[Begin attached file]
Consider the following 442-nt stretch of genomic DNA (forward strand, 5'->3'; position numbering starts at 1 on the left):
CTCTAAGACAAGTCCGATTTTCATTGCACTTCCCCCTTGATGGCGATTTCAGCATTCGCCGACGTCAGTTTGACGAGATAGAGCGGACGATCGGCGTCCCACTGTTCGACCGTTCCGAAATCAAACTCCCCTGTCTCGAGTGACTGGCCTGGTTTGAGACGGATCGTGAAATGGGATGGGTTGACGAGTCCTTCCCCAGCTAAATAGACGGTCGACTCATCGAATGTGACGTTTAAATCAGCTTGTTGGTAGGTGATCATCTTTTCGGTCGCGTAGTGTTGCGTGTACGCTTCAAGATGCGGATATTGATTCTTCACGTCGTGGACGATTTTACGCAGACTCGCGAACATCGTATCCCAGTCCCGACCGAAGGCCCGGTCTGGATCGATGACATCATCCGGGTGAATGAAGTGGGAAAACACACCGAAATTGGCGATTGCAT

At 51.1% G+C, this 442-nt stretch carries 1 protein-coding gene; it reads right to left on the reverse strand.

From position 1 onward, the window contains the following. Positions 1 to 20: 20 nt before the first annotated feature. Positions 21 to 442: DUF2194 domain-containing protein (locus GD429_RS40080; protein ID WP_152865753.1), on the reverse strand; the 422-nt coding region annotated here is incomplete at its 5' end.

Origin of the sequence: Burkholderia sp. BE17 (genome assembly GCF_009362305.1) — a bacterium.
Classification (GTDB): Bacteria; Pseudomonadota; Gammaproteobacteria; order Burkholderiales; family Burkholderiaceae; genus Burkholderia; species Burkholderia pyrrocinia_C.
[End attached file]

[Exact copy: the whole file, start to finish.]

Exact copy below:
Consider the following 442-nt stretch of genomic DNA (forward strand, 5'->3'; position numbering starts at 1 on the left):
CTCTAAGACAAGTCCGATTTTCATTGCACTTCCCCCTTGATGGCGATTTCAGCATTCGCCGACGTCAGTTTGACGAGATAGAGCGGACGATCGGCGTCCCACTGTTCGACCGTTCCGAAATCAAACTCCCCTGTCTCGAGTGACTGGCCTGGTTTGAGACGGATCGTGAAATGGGATGGGTTGACGAGTCCTTCCCCAGCTAAATAGACGGTCGACTCATCGAATGTGACGTTTAAATCAGCTTGTTGGTAGGTGATCATCTTTTCGGTCGCGTAGTGTTGCGTGTACGCTTCAAGATGCGGATATTGATTCTTCACGTCGTGGACGATTTTACGCAGACTCGCGAACATCGTATCCCAGTCCCGACCGAAGGCCCGGTCTGGATCGATGACATCATCCGGGTGAATGAAGTGGGAAAACACACCGAAATTGGCGATTGCAT

At 51.1% G+C, this 442-nt stretch carries 1 protein-coding gene; it reads right to left on the reverse strand.

From position 1 onward, the window contains the following. Positions 1 to 20: 20 nt before the first annotated feature. Positions 21 to 442: DUF2194 domain-containing protein (locus GD429_RS40080; protein ID WP_152865753.1), on the reverse strand; the 422-nt coding region annotated here is incomplete at its 5' end.

Origin of the sequence: Burkholderia sp. BE17 (genome assembly GCF_009362305.1) — a bacterium.
Classification (GTDB): Bacteria; Pseudomonadota; Gammaproteobacteria; order Burkholderiales; family Burkholderiaceae; genus Burkholderia; species Burkholderia pyrrocinia_C.